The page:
Chip stacks take new tacks

January 26, 2016 // By Rick Merritt
Almost imperceptibly the semiconductor industry made a big turn on the road to chip stacks. The 3-D IC marrying memory and logic using through-silicon vias (TSVs) went from being the hot destination to something in the rear view mirror.

The smartphone application processor was supposed to be the vehicle for TSVs, and Qualcomm was going to be one of its drivers. Now Apple is out front with speculation its next A-series SoC will use TSMC’s wafer-level fan-out process in a 10nm chip in the works for the iPhone 7.

Whether the Apple rumor is true or not, Qualcomm confirmed it is no longer interested in 3D chip stacks with TSVs. The approach cost too much and takes too long to manufacture, said Michael Campbell, a vice president of engineering at Qualcomm in a talk at the Industry Strategy Symposium hosted by the SEMI trade group.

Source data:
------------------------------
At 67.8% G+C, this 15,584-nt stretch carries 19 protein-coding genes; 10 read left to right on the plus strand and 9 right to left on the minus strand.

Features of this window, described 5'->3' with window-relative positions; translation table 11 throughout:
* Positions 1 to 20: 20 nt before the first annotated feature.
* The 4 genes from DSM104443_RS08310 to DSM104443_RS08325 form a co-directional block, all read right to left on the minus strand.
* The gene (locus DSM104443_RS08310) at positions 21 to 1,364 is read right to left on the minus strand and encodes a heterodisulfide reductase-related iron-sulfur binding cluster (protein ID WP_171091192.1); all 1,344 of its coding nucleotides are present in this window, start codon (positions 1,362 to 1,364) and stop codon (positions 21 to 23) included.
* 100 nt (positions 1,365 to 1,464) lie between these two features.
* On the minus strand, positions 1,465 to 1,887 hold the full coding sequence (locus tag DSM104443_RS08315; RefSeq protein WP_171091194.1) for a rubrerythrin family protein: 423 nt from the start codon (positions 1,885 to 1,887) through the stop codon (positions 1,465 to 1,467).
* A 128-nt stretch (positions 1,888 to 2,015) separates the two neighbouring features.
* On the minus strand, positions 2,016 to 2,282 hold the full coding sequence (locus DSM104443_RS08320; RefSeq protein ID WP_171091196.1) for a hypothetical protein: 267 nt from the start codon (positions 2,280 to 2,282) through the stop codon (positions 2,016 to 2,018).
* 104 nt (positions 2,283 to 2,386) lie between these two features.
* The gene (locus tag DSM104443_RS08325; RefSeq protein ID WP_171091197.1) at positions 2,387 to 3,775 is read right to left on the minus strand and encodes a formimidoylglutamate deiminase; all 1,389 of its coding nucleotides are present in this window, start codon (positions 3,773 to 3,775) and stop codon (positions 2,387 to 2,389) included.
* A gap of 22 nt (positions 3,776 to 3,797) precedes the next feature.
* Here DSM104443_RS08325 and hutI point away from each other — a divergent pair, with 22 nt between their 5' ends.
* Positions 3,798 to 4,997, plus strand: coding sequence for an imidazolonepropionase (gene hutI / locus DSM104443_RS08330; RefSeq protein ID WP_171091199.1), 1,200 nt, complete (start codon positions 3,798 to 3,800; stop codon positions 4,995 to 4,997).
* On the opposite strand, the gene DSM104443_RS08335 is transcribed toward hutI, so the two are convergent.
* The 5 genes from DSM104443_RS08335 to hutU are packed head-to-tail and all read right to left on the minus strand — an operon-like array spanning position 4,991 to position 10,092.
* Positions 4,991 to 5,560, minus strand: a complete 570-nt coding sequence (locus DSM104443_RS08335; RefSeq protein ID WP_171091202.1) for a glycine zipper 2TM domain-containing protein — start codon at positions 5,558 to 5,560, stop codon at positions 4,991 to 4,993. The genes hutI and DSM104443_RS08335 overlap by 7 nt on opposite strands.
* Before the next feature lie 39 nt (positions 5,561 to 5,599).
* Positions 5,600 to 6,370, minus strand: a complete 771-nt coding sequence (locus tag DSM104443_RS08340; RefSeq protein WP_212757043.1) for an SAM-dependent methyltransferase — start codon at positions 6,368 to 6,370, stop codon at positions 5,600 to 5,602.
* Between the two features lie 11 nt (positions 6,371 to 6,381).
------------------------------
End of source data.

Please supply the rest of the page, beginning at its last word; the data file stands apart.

Instead, Campbell pointed to an emerging class of system-in-package technologies such as the device in the Apple Watch that merge multiple die and passive components. “It’s a question of cost and time-to-market…TSVs require a two-year-plus design cycle while these micro packages take 6-12 weeks,” he said.

Heat is a chief problem for TSVs, said Babak Sabi, director of assembly and test development technology at Intel in an ISS talk. “No one has true stacking of memory on logic and unless someone comes up with a thermal solution for the logic die I don’t think anyone’s going to use it,” he said.

Through-hole vias are fine for regular, relatively cool memory, but not logic. (Image: Intel)Click here for larger image
Through-hole vias are fine for regular, relatively cool memory, but not logic. (Image: Intel)